Regardless of the basis of the right, interstate travel is a national concern that states may not infringe on through diverse treatment. The Supreme Court has noted that "[a] state law implicates the right to travel when it actually deters such travel . . . or when it uses 'any classification which serves to penalize the exercise of that right.'" The Act implicates this right because same-sex couples legally married in other states would be deterred from traveling to Florida. For example, if one of the parties to the marriage faces a medical emergency, Florida would not recognize the other's legal rights to make medical decisions for his or her spouse.
The right to interstate travel also includes interstate migration.8 In Shapiro v. Thompson, several states attempted to deny welfare benefits to those residing within the state for less than one year. The Court held that the state may not interfere with the constitutional right to interstate travel by denying legal rights to those who have recently moved.
The Act denies legally married same-sex couples all of the legal rights, privileges, and immunities normally granted to a valid marriage. The Supreme Court has noted that "[i]f a law has 'no other purpose than to chill the assertion of constitutional rights by penalizing those who choose to exercise them, then it is patently unconstitutional.'" Thus, section 741.212, Florida Statutes, is similarly unconstitutional.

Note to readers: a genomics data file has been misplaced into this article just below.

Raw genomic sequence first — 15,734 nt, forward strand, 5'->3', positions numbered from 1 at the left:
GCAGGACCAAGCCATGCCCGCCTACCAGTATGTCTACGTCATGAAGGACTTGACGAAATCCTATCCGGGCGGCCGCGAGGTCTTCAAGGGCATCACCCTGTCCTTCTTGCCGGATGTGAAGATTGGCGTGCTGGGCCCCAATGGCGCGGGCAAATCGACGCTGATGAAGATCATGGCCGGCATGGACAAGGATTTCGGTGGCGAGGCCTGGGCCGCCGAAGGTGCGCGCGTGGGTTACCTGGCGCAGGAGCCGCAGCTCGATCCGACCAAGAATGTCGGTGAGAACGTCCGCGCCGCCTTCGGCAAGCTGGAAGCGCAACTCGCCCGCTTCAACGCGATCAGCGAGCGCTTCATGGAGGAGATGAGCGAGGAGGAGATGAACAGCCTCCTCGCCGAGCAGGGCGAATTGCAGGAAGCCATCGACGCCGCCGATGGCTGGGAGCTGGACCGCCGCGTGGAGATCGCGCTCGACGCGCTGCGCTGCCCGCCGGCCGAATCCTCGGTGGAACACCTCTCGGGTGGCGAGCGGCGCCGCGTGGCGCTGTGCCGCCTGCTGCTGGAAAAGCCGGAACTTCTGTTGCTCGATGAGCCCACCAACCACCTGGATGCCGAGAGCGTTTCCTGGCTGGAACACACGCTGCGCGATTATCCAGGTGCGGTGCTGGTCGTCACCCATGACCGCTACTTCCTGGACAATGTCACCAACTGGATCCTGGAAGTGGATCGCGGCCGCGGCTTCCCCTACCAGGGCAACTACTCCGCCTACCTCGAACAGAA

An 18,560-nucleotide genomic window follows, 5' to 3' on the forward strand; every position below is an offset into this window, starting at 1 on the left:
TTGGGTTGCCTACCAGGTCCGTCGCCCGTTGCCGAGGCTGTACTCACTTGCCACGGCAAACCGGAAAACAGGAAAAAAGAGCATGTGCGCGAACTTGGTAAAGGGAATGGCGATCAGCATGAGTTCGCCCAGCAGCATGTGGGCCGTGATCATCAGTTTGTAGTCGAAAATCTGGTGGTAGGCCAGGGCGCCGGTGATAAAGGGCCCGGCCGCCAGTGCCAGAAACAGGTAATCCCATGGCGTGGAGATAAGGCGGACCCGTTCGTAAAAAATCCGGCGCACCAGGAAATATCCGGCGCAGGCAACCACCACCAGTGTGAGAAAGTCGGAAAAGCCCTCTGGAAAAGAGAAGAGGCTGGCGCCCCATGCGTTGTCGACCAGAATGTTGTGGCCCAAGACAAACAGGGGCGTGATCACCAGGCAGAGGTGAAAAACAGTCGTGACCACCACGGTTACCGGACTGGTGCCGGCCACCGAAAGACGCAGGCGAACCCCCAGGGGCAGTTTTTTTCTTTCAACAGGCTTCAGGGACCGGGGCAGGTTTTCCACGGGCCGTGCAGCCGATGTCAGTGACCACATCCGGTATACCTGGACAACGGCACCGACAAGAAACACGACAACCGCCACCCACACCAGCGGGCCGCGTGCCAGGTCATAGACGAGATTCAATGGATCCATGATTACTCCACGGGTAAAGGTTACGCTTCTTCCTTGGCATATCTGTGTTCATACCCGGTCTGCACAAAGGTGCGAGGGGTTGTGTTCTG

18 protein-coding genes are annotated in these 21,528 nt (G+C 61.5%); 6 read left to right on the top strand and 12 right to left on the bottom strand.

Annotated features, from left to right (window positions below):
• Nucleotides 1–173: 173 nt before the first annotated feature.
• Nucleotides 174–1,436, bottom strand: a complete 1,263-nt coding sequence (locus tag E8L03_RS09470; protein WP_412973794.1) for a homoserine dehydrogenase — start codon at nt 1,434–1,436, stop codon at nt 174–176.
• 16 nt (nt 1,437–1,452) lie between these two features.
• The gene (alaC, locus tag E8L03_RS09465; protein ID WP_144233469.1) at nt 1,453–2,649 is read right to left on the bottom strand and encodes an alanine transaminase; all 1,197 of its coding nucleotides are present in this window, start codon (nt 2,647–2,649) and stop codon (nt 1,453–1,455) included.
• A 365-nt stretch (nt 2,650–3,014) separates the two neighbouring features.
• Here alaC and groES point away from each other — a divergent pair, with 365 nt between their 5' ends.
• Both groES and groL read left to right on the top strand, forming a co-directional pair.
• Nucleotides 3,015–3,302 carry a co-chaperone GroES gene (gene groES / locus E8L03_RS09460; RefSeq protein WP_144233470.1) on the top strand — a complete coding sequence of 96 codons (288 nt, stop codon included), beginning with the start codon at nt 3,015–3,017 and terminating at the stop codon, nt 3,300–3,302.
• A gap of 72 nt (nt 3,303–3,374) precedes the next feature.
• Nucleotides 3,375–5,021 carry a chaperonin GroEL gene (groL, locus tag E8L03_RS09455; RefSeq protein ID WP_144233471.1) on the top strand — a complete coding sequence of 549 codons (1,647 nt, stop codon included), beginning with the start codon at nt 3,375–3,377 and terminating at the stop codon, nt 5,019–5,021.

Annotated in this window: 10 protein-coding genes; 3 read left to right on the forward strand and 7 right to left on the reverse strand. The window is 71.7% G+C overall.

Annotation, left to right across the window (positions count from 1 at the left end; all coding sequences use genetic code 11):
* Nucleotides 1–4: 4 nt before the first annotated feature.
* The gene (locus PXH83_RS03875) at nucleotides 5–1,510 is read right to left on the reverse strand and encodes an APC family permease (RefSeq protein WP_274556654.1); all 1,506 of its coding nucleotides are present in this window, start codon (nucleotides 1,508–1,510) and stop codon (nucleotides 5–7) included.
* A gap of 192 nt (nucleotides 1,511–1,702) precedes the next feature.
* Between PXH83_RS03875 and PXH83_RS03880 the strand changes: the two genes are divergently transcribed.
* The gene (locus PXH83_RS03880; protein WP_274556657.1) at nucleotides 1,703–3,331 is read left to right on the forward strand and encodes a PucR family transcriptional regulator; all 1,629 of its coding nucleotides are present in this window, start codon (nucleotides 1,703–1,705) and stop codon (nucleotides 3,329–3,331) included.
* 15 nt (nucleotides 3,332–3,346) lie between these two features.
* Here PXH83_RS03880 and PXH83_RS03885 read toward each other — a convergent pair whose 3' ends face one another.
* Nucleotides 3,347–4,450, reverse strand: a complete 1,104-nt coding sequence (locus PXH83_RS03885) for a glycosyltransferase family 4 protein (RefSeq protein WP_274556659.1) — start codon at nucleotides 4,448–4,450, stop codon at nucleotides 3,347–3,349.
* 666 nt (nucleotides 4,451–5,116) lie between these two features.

The Full Faith and Credit Clause of the U.S. Constitution is an essential part of our federal system of government. The Clause states: "Full Faith and Credit shall be given in each state to the public Acts, Records, and judicial Proceedings of every other State." The drafters sought to transform several independent sovereign entities into one cohesive nation.
At issue is whether Congress possessed the authority to pass the Federal Act. The second sentence of article IV, section 1 of the U.S. Constitution states that "the Congress may by general Laws prescribe the Manner in which such Acts, Records and Proceedings shall be proved, and the Effect thereof." Congress cites this provision, known as the "Effects Clause," as legislative authority for the Federal Act.
However, the Full Faith and Credit Clause is firmly inscribed in the U.S. Constitution. Congress may not promulgate legislation that effectively dismisses this constitutional mandate. As professor Laurence Tribe has noted, the Effects Clause "includes no power to decree that, if those official acts offend a congressional majority, they need to be given no effect whatsoever by any State that happens to share Congress's substantive views." The intent of the framers of the Constitution was to unify the nation; it was clearly not to continue a relation of several, separate sovereign states with various contradicting laws possessing no effect beyond each state's border.
Considering the foregoing, the same-sex marriage prohibition created by the Federal Act is beyond the scope of congressional legislative power because the Full Faith and Credit Clause mandates that all states give full faith and credit to the "public acts, records, and judicial proceedings of every other state." Once one state has sanctioned legal same-sex marriage, all other states should be constitutionally required to uphold the validity of the marriage.